Buenos Aires Travel Planet

Buenos Aires visitor’s guide

Architecture of Buenos Aires


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Buenos Aires’ architecture is very ecclectic, reflecting its different historical time periods and various cultural influences. In many parts of the city the different architectural styles blend together, whereas certain neighborhoods are characterized by a specific style.  Buenos Aires’ colonial heritage is best observed in the city’s historic sectors of Monserrat and San Telmo.  The area surrounding Plaza San Martin, Recoleta and Palermo Chico contain the palatial mansions that were built to please Buenos Aires’ early 20th century aristocracy.  Retiro, San Nicolás and Puerto Madero have towering skyscrapers of glass and concrete that remind us that, despite its nostalgic past, Buenos Aires is indeed a modern capital of the world.

The best way to appreciate the city’s architectural beauties is to stroll through certain areas and look upwards to observe the details of ornate facades, domes and towers.  Two of the best architectural walks include:

Avenida de Mayo – from Plaza de Mayo to Plaza de los Dos Congresos
This tree-lined avenue connects the Casa Rosada, seat of the executive branch of government, with the Congreso Nacional, the legislative seat of government.  Along the way you can enjoy the beautiful French art nouveau architecture from the early 20th century.  Many of these buildings have domes of different sizes and colors.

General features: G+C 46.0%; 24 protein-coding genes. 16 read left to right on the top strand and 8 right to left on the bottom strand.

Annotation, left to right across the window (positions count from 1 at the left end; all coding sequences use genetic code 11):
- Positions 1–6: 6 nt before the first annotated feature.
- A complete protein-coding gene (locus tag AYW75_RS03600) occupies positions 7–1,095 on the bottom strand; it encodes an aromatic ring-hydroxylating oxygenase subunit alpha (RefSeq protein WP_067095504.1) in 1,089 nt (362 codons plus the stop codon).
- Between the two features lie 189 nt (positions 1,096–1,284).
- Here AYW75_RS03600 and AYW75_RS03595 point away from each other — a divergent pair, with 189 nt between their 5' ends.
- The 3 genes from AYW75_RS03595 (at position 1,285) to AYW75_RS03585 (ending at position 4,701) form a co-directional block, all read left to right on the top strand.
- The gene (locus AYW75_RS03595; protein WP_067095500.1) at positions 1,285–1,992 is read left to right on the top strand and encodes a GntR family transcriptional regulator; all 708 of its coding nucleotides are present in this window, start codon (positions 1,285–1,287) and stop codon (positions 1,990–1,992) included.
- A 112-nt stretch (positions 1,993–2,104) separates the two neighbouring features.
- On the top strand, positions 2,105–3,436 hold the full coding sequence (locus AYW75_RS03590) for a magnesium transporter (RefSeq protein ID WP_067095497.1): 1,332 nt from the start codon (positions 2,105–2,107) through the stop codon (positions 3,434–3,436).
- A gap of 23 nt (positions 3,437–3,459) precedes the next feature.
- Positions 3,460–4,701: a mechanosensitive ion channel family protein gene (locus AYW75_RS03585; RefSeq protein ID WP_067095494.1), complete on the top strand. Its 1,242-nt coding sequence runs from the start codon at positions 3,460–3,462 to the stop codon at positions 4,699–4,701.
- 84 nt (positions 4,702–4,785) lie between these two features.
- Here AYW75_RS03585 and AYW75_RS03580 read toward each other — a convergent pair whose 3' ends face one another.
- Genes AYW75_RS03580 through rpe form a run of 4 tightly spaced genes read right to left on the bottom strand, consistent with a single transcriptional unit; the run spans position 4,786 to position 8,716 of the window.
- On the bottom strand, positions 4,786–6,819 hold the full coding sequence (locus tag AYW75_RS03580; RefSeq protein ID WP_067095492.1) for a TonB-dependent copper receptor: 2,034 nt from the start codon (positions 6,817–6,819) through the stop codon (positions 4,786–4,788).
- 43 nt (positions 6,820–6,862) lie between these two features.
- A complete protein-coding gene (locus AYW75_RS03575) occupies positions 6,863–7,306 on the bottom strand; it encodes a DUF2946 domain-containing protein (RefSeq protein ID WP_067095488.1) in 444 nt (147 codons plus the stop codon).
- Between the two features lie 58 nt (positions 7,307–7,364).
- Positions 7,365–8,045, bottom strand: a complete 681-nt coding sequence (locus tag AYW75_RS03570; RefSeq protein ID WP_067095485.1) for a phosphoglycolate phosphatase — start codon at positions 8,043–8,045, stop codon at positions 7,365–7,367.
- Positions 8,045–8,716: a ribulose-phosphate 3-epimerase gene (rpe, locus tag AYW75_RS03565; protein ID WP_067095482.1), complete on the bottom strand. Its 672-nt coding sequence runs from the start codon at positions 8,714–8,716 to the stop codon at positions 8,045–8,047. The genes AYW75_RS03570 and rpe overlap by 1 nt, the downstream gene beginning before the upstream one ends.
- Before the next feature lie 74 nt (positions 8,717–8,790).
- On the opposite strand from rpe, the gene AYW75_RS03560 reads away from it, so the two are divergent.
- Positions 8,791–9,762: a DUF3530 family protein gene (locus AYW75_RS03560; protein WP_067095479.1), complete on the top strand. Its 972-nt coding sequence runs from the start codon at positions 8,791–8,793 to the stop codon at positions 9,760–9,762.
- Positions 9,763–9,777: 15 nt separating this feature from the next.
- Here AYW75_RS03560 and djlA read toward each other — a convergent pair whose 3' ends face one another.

Avenida Alvear – from Cerrito to Plaza Alvear
Aside from the designer brand and exclusive jewelry stores, you can see numerous demi-palaces built in the French belle époque style of the turn of the 20th century.

As with all other art forms, architectural beauty is a matter of personal preference, making it difficult to come up with a listing of “the best”.  Surely, as you travel throughout Buenos Aires, you will discover your own favorite buildings; however, here is a partial list of some of the city’s architectural treasures.

Kavanaugh building
Florida 1055, Retiro
Architects Gregorio Sánchez, Ernesto Lagos and Luis María de la Torre, blended modernism and art deco with a rationalistic approach in this state-of-the-art luxury apartment building.  At the time of its opening in 1936 it was the highest reinforced concrete structure in the world, the tallest building in South America, and the first in Buenos Aires to have centralized air conditioning.  It was named a national historic monument in 1999. This is a must visit building in Buenos Aires architecture terms.

Edificio República
Tucumán 531, San Nicolás
This 21-story tower, inaugurated in 1994, was created by the award winning Argentine architect César Pelli.  This post modern glass structure elegantly combines straight, circular, and concave lines.

Faculty of engineering
Avenida Paseo Colón 850
A replica of the Facultad de Derecho located in Recoleta, this building represents the neoclasical monumental style used in government buildings in the 1940s and 1950s to simbolize the state’s power.  This building originally housed the Fundación de Ayuda Social Eva Peron, Evita’s social assistance foundation.

Galería Güemes
Florida 165, Centro (downtown)
This was considered the city’s first skyscrapper when it was built in 1915 with state-of-the-art technology and luxuries.  It originally housed residential apartments, a cabaret and restaurant.  Today it has a shopping gallery on the ground floor and business offices.

Iglesia de San Ignacio
Bolívar 225, Monserrat
This is the oldest church in the city and forms part of the Manzana de Las Luces.  Created by Jesuit and Italian designers, it contains five chapels and the exterior reflects its barroque influence.